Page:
Jaime Keeling has been the lead film programmer at Northwest Film Forum for nearly five years, presiding over the most explosive growth period in the organization's history. She started off assembling a quarterly schedule of movies for a cozy 49-seat neighborhood theater in North Capitol Hill; at 28, she's become a major tastemaker in the Seattle film scene, responsible for bringing hundreds of films every year exclusively to Northwest Film Forum's two-screen cinematheque. This week she will pack her car and head to Arkansas to visit family. She plans to relocate permanently to New York City.
The new program director, Adam Sekuler, is the first Northwest Film Forum hire to be recruited through a national search. Sekuler (pronounced seh-COO-ler) currently books the nation's only dedicated nonfiction screen, at Minnesota Film Arts in Minneapolis, and boasts five years of experience in festival, art house, and repertory programming. The world of independent film exhibition is small, and programming openings are rare. Just how small are we talking? The last executive director at Minnesota Film Arts was the much-adored and just-as-much-maligned Jamie Hook, former Stranger film editor and one of Northwest Film Forum's cofounders.
For Sekuler, Keeling's departure was fortuitous. In the time since Hook resigned from Minnesota Film Arts in September, that organization has basically imploded. The positions of executive director and managing director are empty and there are no plans to find replacements, according to a staff statement distributed January 14. The other programmer left on January 17. Sekuler won't be arriving in Seattle until the end of February—he says he needs time to "extract myself from my job, which is in complete shambles, and my personal life, which is far from being in complete shambles." Northwest Film Forum is in better shape, but pursuing this line of work still requires an insane level of dedication. You certainly wouldn't do it for the money. According to Northwest Film Forum executive director Michael Seiwerath, Sekuler's starting salary will be an extremely modest $22,250 per year (see "Reel Pay?" p. 13).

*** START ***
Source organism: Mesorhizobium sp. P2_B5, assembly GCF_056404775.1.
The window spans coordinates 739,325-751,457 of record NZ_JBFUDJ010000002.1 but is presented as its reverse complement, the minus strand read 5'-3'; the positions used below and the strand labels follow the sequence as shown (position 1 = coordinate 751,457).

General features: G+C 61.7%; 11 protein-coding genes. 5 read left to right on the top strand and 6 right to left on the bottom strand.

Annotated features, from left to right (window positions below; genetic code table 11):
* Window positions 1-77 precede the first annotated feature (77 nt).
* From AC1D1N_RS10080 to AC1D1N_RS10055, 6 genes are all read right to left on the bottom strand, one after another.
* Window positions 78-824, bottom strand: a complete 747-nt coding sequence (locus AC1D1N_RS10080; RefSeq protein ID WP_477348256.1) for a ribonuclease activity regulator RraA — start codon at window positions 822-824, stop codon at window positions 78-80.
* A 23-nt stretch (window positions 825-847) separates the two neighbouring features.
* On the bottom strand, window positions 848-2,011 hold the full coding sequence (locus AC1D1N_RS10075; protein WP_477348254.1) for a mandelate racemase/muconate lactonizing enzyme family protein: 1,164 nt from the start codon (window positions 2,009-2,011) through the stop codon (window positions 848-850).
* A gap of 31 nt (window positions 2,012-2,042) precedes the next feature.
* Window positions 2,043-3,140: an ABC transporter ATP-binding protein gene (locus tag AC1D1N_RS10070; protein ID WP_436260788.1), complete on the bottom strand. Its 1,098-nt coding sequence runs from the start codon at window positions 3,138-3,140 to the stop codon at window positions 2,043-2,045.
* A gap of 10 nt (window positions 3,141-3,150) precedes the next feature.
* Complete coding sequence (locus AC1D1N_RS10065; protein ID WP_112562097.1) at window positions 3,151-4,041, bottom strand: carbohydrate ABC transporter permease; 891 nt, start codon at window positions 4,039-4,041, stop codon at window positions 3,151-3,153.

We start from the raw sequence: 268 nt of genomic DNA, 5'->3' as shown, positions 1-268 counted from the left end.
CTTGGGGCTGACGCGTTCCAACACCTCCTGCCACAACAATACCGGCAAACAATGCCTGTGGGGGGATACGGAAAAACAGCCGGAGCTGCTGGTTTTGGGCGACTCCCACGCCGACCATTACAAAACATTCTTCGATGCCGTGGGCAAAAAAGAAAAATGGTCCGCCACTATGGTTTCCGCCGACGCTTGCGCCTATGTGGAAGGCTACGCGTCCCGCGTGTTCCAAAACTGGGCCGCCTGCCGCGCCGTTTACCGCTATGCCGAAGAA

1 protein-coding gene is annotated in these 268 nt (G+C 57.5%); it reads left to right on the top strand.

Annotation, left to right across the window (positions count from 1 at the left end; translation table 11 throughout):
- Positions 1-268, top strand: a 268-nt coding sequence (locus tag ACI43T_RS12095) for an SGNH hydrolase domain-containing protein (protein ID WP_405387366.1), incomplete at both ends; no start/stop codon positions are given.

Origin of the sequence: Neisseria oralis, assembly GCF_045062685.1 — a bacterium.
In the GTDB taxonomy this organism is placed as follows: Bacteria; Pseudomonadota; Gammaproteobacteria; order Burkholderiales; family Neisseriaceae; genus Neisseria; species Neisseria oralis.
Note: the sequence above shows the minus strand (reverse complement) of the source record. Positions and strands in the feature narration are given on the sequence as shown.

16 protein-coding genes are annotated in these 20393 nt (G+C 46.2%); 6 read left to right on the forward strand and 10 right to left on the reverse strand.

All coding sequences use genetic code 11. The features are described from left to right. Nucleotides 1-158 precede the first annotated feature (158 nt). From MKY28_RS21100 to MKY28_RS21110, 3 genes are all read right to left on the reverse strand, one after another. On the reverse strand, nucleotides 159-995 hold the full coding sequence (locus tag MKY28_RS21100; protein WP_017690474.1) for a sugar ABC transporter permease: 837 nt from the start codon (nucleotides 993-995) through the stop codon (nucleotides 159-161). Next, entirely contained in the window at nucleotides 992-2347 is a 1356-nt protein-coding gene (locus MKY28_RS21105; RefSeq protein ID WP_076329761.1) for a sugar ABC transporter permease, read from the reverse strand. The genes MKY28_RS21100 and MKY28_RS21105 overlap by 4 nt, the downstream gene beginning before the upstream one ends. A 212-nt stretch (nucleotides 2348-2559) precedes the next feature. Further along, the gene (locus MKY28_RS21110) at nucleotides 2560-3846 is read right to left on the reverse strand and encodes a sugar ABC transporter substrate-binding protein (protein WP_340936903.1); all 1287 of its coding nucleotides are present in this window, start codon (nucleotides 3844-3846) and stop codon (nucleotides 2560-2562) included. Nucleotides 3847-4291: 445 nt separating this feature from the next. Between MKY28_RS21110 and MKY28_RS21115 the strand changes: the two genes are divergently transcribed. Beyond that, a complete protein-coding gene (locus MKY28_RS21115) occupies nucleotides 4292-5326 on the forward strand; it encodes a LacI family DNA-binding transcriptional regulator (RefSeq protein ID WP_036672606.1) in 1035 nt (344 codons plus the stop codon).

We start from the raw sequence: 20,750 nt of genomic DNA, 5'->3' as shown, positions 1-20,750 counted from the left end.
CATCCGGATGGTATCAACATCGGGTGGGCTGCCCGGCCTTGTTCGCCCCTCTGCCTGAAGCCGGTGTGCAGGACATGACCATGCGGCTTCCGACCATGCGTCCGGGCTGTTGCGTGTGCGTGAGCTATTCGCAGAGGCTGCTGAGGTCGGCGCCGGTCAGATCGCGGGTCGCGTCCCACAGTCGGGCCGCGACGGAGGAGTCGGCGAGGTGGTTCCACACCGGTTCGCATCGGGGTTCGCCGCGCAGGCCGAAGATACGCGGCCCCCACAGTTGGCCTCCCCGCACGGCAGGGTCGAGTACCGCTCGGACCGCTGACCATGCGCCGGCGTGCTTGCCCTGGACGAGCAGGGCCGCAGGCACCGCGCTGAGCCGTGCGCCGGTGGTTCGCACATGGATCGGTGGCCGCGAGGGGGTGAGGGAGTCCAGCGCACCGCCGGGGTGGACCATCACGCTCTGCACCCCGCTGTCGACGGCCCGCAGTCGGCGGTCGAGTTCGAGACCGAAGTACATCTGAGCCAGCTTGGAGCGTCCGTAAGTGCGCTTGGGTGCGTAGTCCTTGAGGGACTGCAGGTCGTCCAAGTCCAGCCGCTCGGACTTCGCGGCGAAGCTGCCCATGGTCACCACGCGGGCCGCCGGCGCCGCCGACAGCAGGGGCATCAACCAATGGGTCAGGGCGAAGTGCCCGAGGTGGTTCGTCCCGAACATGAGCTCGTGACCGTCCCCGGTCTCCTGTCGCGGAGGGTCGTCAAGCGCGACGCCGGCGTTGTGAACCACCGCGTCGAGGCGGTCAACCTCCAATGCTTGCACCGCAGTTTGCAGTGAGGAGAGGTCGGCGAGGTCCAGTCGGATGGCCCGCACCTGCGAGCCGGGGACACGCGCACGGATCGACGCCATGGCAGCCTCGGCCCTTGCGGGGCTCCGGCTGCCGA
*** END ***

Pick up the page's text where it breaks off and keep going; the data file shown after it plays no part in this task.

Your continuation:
The transfer of power won't have a dramatic impact on the kind of films you'll see on the Film Forum calendar, though Sekuler would like to program more short films in conjunction with features. It's helpful that Sekuler already has established relationships with the distributors that rent film prints to Northwest Film Forum. (While a theater's location, its total number of seats—and, in the case of chains like Landmark, the possibility of expansion or holdover of a film—dictate many of the choices distributors make about where to send their titles, personal relationships with programmers also have weight, especially when dealing with valuable archival prints.) Seiwerath says that the fact Sekuler is coming from Minneapolis—which, like Seattle, has a large number of Landmark screens—was also a point in his favor. He "understands the ecology" of that casual competition.
But expect subtle changes—a shift in tone rather than direction. Jaime Keeling was all personality. I don't see any more participatory theatrical adaptations of bad surf movies in the Film Forum's future (Keeling conceived and helped produce Point Break Live! at the Little Theatre in 2003), and I expect there will be fewer double-dutch jump-rope demonstrations at Film Forum parties (Keeling was a member of the local troupe On the Double). I haven't met Sekuler in person yet, but I suspect that when I do, he won't be wearing an astounding vintage coat with a collar made from the fur of some unidentified animal, as Keeling was when I saw her last.
When I talked to 27-year-old Sekuler on the phone, he started off with an anecdote about Thomas Edison and his hometown in New Jersey. He peppered me with questions about light rail. Though he still plans to help program the 2006 Minneapolis-St. Paul International Film Festival long distance, he had some tough words about the gluttony it inspires: "Film festivals are the double-edged sword. They bring films to town that would never have otherwise been screened. But it creates this binge culture. People say, I saw 50 films at the film festival, and it's like they were eating donuts or something—they're stuffed and they can't even move off the couch." Mr. Sekuler, welcome to Seattle.